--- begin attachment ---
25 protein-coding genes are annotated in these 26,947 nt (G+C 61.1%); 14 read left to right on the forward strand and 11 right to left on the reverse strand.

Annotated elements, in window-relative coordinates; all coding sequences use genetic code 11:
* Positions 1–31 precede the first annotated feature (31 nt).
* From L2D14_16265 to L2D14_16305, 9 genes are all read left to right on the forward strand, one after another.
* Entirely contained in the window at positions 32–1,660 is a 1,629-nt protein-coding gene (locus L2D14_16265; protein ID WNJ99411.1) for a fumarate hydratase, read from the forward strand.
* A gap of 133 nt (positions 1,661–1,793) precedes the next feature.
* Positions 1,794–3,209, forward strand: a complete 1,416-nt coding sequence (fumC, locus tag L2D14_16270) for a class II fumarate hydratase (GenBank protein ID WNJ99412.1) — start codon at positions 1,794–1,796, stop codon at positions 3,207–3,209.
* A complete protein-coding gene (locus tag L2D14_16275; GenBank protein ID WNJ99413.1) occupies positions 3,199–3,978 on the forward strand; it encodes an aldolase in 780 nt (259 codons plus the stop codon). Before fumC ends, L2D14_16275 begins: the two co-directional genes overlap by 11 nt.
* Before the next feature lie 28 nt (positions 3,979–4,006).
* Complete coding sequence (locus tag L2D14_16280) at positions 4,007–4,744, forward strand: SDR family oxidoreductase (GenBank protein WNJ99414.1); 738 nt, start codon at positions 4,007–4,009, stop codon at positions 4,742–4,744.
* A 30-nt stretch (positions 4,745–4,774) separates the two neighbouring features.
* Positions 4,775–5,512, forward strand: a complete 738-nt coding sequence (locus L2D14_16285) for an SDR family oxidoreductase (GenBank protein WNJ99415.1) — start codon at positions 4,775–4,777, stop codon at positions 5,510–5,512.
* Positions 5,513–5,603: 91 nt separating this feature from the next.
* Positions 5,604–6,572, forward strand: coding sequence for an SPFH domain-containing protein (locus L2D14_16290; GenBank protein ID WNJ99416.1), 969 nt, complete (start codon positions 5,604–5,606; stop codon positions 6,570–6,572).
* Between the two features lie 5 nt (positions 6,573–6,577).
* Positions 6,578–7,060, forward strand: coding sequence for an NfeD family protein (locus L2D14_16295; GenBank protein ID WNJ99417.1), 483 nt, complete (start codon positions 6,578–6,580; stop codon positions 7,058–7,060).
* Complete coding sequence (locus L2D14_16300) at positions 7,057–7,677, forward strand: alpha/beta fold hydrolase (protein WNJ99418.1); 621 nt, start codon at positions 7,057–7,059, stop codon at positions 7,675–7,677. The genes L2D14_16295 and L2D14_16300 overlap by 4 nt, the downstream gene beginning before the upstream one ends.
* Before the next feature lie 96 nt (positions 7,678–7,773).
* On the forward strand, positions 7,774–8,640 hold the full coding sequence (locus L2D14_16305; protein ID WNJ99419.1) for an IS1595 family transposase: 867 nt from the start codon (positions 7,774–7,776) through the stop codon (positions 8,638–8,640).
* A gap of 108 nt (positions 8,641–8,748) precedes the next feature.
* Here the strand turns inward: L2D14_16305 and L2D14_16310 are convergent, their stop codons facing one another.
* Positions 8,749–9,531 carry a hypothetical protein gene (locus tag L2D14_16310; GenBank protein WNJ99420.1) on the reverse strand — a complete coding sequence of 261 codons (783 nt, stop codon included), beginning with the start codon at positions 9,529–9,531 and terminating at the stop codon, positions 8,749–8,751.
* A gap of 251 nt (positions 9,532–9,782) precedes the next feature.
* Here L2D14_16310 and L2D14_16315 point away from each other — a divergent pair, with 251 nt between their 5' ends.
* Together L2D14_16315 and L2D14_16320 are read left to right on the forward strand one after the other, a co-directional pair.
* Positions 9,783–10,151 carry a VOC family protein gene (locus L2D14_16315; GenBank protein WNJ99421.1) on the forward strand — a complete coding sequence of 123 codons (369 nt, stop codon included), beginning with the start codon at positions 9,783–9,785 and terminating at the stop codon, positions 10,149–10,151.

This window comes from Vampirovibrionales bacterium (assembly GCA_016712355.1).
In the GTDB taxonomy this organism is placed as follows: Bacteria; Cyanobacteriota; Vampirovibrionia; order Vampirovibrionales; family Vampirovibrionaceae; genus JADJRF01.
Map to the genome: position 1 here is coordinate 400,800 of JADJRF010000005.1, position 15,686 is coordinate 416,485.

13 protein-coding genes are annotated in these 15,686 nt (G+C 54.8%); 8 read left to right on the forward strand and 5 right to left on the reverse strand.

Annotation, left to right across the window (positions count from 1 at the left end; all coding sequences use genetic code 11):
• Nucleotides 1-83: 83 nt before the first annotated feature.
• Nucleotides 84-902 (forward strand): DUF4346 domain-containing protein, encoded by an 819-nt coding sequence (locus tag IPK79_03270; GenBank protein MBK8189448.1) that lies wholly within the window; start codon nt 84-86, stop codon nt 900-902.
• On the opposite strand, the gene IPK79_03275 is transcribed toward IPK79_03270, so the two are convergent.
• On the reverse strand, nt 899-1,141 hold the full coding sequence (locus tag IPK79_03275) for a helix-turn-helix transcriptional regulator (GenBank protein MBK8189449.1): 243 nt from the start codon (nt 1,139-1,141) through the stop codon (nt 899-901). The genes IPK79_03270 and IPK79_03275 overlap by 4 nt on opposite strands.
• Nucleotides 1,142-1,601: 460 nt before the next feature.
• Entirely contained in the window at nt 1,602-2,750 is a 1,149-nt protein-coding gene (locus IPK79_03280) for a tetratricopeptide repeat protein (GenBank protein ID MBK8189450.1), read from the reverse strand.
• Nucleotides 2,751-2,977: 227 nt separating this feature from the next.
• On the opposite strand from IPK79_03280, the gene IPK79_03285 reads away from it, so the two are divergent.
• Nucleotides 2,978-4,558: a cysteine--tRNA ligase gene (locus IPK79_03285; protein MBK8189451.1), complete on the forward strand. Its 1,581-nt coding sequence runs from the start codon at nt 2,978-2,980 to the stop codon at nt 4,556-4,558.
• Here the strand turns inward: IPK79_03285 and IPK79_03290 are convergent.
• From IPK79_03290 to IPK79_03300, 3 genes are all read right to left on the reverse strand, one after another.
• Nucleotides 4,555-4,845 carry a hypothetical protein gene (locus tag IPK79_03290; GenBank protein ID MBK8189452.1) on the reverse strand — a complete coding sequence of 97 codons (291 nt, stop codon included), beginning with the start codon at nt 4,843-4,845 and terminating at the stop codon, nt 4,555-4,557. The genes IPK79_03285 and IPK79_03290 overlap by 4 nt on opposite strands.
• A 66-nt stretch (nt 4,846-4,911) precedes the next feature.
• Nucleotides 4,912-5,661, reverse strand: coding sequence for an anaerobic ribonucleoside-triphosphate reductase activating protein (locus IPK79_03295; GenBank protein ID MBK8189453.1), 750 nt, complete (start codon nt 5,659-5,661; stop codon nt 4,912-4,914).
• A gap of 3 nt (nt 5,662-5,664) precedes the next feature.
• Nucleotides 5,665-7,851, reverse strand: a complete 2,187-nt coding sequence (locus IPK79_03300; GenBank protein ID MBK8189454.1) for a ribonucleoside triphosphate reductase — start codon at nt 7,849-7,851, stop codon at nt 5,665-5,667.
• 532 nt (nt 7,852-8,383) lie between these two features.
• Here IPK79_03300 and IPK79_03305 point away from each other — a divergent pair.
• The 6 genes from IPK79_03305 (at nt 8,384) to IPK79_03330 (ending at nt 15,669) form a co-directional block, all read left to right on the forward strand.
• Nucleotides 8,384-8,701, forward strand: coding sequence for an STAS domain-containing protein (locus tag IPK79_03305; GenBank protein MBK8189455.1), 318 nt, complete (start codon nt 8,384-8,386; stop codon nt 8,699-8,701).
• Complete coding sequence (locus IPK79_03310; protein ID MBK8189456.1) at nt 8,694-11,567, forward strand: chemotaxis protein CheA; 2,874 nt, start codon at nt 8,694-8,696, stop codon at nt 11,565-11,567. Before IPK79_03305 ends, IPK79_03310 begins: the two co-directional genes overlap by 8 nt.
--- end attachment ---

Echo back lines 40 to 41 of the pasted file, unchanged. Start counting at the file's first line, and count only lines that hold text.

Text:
• Nucleotides 2,978-4,558: a cysteine--tRNA ligase gene (locus IPK79_03285; protein MBK8189451.1), complete on the forward strand. Its 1,581-nt coding sequence runs from the start codon at nt 2,978-2,980 to the stop codon at nt 4,556-4,558.
• Here the strand turns inward: IPK79_03285 and IPK79_03290 are convergent.